On the afternoon of 2 January 2019, Rodney Madex and his daughter Tammy were drinking alcohol together in their Glengarry North home in the Gippsland region of Victoria. And into the evening, the pair had a number of minor disagreements.
At one point, 67-year-old Madex asked his daughter what her problem was. And she responded, “There is only one big problem, and it’s me. Get a gun and a bullet and I’ll fix it.” These were the type of sentiments that Tammy was to reiterate during the course of the evening.
Just after 10.30 pm, Mr Madex entered his daughter’s bedroom holding a loaded handgun. As he stood a few metres away from her, Tammy said to her father, “Oh yeah, good on you.” At which point, he fired the weapon and the bullet struck the woman on the right side of her forehead.
In shock over what he’d done, Mr Madex went outside, called his son Kurk and told him what had happened. Madex subsequently went on to call his other daughter, Tina, and asked her to phone an ambulance.
After fleeing to the back of his property, Mr Madex told a Victoria police sergeant over the phone at 11.37 pm that he’d initially thought he’d killed his daughter. And he surrendered himself to police soon afterwards. His daughter was then taken to a nearby hospital just after midnight.
Early guilty pleas
Initially, Victoria police charge Madex with attempted murder, which is a crime that carries a maximum penalty of 25 years gaol time. However, the offender ended up pleading guilty to two lesser offences on 16 March this year.
Madex pleaded guilty to one count of conduct endangering the life of another person, contrary to section 22 of the Crimes Act 1958 (VIC). This is an offence that carries a maximum penalty of 10 years behind bars.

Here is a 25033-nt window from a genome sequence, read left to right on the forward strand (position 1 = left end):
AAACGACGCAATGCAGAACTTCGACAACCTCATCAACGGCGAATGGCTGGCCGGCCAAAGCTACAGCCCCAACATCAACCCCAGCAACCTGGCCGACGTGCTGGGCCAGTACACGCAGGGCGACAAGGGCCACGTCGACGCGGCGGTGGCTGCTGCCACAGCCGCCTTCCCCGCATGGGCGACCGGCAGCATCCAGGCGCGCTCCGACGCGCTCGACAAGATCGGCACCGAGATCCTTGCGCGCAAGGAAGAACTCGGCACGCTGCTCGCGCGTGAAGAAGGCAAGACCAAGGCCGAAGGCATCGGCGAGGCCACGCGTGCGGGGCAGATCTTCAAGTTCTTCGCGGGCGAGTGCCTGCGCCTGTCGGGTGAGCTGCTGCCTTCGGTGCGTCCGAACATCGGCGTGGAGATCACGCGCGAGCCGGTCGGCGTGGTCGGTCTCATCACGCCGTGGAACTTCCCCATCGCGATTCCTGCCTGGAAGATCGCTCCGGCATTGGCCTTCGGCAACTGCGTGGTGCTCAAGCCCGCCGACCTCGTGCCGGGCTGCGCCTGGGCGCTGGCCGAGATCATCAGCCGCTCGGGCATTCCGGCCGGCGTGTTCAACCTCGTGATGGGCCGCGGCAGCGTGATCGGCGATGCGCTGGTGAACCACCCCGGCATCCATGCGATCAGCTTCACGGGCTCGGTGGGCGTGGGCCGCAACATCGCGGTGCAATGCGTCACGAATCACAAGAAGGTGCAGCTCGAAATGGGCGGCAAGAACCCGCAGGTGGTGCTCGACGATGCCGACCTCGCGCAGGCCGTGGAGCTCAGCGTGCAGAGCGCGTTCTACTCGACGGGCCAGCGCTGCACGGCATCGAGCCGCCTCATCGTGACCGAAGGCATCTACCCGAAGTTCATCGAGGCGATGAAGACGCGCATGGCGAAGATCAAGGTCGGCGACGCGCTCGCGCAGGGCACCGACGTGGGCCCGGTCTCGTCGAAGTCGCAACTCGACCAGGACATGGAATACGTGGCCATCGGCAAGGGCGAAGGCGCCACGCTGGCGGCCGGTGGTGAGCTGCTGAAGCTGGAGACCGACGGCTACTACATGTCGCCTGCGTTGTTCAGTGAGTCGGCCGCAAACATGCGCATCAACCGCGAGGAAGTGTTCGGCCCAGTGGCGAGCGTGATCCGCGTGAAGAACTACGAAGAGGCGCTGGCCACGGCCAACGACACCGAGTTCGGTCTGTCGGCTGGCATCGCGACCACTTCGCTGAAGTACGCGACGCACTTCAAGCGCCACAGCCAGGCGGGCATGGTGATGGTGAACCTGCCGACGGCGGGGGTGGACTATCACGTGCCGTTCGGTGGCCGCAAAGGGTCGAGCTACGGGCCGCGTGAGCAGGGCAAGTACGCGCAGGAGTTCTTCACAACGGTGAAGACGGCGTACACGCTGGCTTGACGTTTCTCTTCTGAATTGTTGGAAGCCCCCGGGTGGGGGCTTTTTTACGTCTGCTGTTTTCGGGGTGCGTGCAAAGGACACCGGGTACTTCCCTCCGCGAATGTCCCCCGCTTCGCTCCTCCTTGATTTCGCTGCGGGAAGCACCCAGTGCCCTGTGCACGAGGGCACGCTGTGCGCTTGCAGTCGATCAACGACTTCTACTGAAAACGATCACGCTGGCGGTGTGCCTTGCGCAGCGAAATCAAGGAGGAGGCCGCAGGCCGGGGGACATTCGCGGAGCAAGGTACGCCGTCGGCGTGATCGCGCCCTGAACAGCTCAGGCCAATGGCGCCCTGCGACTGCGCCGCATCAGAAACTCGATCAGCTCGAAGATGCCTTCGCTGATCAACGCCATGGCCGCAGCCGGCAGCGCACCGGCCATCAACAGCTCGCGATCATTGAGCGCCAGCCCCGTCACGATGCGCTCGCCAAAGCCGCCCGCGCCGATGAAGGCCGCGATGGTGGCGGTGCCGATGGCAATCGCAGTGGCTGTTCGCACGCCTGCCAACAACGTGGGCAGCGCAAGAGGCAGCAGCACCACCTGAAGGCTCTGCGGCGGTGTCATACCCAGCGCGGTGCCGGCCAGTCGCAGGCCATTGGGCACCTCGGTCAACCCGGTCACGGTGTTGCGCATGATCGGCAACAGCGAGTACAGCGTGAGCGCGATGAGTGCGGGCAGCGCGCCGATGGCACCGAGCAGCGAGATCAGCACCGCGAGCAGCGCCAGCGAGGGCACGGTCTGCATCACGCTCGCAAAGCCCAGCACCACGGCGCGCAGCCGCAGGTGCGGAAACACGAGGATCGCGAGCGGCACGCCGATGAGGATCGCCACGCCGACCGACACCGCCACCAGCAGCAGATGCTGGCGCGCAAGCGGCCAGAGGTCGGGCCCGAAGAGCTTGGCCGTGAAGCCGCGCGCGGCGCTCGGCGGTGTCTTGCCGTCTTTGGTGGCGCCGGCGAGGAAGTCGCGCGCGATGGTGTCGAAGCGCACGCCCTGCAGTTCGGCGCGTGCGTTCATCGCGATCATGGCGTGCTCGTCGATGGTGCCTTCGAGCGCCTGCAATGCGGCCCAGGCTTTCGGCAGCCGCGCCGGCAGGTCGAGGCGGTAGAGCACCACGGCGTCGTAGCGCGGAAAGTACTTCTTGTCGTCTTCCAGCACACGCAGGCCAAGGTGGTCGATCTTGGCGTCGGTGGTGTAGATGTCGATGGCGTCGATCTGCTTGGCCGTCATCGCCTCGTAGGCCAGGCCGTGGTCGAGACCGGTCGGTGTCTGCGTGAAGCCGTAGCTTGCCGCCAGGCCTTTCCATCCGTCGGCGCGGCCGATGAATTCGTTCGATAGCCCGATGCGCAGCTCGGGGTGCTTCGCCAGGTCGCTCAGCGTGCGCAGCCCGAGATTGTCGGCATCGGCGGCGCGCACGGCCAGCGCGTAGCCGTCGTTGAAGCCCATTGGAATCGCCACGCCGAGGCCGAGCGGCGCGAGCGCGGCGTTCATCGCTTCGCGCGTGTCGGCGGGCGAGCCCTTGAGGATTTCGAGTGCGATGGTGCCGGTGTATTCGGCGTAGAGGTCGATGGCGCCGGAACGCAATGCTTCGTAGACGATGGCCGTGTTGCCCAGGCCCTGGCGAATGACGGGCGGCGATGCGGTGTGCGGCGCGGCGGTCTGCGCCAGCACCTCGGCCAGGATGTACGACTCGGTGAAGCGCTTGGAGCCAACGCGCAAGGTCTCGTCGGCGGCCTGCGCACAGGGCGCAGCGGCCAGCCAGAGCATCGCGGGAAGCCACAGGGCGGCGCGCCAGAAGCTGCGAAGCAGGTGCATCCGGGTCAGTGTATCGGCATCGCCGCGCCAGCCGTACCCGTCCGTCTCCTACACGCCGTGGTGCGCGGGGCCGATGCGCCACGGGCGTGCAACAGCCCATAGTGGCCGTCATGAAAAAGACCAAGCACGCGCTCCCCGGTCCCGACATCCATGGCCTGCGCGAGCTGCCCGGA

The second crime Madex conceded his guilt to was possessing an unregistered handgun. This offence falls under section 7B of the Firearms Act 1996 (VIC). And since it was his second offence, Madex was liable to up to 10 years imprisonment and/or a fine of $193,428.
On sentencing, Victorian Supreme Court Justice Rita Incerti took into consideration Mr Madex’s criminal history. This included a number of recent firearm offences, which resulted in the offender having been placed on a 12 month community correction order.
The offences arose following a 2017 search of his residence. He was then convicted of a number of charges, including two counts of possessing an unregistered handgun, one of possessing a category B longarm without a licence, and another of wrongfully possessing a category A longarm.
The court also heard that Mr Madex had been suffering depression leading up to the shooting incident. This had been sparked by the August 2017 death of his wife of 40 years. Instead of engaging in counselling to deal with her loss, the offender had simply increased his drinking.
Both sides’ submissions
The prosecution noted that while Tammy Madex had declined to make a victim impact statement, she had sustained an injury to her forehead, which resulted in 30 pellets having to be surgically removed from her outer skull. And she had been subjected to scarring and numbness.